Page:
Stumbling out of bed, still half asleep, expats far and wide find themselves yearning for a familiar morning meal that will set straight their sleepy bodies in preparation for the day’s hardships. Finding such food, however, is no easy task when you are far from home. Here’s a look at a few different types of breakfasts and their iterations across the globe.
Most of us can agree that the body needs something of substance to get going in the morning. And yet, having hit the snooze button one time too many, half of us are in too much of a rush to sit down and enjoy a proper meal. You’re dashing for the bus stop, briefcase in hand, stomach growling. Fortunately, cuisines across the world have no shortage of edibles that perfectly lend themselves to a quick, convenient breakfast.
Across North America, for instance, breakfast sandwiches serve this purpose brilliantly. Stuffed with anything from chicken and tomatoes to salmon and arugula, they come in any variety your taste buds could wish for, and nowadays they are available almost anywhere in the world.
If you find yourself scrambling to make it to work in northern China, chances are you will pass a jian bing vendor on the way. Grab one of these spicy, savory pancake wraps and you’ll have saved your stomach a lot of morning grumbling.
Although not exactly a common breakfast, the same goes for the Korean kimbab. Easy to mistake for sushi, these rice rolls are indeed wrapped in dried seaweed, but rather than raw fish, they are filled with strips of cucumbers, radishes, and carrots along with some type of meat. Always conveniently sliced, they afford commuters an easy, one-handed breakfast.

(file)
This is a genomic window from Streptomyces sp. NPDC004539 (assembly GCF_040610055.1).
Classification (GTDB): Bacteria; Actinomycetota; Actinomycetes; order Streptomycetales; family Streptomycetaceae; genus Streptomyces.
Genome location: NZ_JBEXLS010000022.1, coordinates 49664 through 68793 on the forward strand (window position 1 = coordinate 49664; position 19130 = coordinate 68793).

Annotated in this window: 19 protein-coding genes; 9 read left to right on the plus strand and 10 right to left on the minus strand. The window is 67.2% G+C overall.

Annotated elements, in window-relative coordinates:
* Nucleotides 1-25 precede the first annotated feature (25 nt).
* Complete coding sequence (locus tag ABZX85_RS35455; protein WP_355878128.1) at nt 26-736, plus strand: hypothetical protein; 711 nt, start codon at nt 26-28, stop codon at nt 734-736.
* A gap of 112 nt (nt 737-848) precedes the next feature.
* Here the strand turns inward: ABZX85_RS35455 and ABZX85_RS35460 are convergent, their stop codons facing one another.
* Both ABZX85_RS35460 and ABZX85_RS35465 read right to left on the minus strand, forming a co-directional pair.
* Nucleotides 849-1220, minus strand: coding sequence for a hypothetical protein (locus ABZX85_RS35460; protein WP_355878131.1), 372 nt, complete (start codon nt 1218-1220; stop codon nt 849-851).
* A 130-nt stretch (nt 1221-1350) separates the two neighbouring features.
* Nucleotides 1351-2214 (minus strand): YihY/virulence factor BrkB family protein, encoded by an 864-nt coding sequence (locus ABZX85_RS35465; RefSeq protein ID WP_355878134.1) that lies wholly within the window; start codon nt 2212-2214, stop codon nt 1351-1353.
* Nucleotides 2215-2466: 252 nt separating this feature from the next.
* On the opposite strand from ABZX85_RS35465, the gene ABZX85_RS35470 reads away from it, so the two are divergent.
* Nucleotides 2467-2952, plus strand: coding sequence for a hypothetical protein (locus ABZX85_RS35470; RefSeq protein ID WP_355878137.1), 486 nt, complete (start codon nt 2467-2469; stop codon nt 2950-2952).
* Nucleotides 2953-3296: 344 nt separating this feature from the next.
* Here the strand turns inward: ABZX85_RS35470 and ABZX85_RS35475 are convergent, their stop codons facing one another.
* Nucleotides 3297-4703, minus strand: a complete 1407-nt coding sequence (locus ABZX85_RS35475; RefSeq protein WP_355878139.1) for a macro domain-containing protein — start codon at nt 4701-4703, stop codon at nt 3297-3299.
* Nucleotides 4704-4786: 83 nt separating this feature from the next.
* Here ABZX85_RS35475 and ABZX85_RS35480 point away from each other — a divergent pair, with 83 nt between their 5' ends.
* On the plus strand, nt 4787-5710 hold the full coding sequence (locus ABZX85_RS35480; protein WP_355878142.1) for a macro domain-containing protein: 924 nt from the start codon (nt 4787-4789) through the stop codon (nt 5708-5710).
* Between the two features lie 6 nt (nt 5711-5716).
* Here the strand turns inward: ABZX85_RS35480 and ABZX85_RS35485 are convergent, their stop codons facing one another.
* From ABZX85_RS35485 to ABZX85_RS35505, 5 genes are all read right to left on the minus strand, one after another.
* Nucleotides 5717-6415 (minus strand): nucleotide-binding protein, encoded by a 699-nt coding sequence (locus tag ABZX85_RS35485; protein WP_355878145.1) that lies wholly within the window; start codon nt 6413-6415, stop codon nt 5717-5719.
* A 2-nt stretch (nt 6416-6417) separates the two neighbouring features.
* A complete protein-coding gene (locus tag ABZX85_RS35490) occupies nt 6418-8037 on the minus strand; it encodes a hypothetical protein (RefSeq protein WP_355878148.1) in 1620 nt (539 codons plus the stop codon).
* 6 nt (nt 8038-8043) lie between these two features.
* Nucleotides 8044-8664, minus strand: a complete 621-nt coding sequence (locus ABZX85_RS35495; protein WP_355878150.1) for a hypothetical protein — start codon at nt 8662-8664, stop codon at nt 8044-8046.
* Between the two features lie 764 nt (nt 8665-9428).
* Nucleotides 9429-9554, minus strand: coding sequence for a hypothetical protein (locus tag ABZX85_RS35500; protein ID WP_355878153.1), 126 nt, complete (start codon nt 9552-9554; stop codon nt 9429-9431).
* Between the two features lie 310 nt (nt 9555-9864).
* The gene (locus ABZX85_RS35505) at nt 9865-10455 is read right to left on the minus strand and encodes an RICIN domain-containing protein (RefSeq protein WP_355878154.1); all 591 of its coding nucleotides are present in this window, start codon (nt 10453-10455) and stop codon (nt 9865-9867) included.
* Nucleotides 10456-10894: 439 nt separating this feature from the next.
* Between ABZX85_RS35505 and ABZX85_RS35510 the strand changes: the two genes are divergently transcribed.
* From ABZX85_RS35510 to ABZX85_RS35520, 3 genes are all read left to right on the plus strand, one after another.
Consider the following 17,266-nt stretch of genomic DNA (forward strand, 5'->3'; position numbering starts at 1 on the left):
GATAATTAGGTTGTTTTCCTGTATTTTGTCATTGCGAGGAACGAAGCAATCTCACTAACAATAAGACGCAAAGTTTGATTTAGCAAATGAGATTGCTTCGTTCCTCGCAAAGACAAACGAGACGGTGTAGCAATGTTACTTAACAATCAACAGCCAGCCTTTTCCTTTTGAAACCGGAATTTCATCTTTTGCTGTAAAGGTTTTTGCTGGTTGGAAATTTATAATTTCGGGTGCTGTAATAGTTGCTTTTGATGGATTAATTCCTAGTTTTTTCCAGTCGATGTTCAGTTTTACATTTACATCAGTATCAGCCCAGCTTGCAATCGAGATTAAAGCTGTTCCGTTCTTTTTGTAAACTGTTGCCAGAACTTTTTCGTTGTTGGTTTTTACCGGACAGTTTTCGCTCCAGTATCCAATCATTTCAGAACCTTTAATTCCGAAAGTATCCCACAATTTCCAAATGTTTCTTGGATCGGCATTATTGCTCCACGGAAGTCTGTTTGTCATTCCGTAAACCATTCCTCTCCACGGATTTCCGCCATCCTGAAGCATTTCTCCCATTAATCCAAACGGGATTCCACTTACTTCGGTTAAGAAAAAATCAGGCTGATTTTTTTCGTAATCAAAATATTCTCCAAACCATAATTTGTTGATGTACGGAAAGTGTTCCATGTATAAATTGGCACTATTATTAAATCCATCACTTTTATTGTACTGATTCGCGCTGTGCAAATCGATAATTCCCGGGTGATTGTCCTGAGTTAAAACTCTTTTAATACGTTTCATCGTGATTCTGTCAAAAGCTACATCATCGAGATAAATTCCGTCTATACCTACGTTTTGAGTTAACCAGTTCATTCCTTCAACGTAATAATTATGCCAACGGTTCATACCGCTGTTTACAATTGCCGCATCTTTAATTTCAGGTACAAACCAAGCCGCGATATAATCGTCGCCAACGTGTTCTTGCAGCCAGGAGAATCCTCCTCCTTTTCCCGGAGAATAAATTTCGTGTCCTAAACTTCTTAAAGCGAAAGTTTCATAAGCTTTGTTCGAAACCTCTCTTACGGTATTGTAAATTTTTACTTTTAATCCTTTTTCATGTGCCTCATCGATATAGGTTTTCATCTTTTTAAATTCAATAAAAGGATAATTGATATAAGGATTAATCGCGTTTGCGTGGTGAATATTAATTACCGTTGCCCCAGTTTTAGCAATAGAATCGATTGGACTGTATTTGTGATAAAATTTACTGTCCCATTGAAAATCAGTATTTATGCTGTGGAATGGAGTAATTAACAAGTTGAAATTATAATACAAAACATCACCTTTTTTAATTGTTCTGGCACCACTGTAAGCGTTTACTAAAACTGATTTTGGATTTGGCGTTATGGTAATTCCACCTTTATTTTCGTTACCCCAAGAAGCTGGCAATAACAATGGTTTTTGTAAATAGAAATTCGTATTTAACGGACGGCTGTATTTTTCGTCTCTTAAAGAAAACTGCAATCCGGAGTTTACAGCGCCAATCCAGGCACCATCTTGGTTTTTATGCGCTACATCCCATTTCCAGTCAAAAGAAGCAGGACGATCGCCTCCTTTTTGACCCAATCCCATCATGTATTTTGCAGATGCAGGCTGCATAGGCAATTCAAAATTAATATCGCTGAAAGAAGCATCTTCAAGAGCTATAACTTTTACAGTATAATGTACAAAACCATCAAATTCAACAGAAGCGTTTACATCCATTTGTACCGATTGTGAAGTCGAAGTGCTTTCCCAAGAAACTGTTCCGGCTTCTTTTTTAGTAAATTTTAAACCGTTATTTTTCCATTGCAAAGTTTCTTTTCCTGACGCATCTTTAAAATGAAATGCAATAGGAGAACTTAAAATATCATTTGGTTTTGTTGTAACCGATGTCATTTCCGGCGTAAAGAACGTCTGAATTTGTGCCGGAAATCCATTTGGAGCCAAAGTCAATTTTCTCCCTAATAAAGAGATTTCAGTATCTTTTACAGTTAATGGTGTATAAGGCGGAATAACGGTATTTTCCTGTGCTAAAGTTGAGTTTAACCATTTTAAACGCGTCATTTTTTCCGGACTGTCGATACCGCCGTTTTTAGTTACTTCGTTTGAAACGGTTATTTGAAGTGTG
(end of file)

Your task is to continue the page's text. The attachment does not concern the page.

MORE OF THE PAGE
In Spain and Portugal, meanwhile, the sugar-coated churros are a favorite among locals and foreigners alike, and they are easily consumed on the go. If you aren’t used to sugary stuff in the morning, these star-shaped, deep-fried pieces of heaven may be a bit overwhelming at first, but your sweet tooth will thank you soon enough – especially if you dip them in hot chocolate.
In the bakery department, many goodies across the globe will get the job done as well. Whether by means of Brazil’s pão de queijo (cheese bun), northern India’s flatbread, or toast with Australia’s vegemite spread, you won’t have to arrive at work on an empty stomach. At the more wholesome end of the spectrum, dark rye bread is very common in Scandinavia, dressed with various meats.
Quite possibly, your mornings are much more relaxed, and you have plenty of time to prepare or order a bigger meal. Maybe you’re one of those people who always wake up five minutes before the alarm goes off. Or, maybe you’re of the opinion that a breakfast that fits in one hand simply won’t cut it. Either way, there’s no reason to settle for an insufficient first meal of the day just because you’re away from home.
For many Westerners, the prevalence of rice in East-Asian breakfasts can be hard to get their head around. In Japan and South Korea, for instance, steamed rice is a staple of the morning meal, often served with a bowl of warm vegetable soup along with an abundance of other side dishes. Don’t let yourself be fooled, however; this is a rock solid way to get your day off the ground.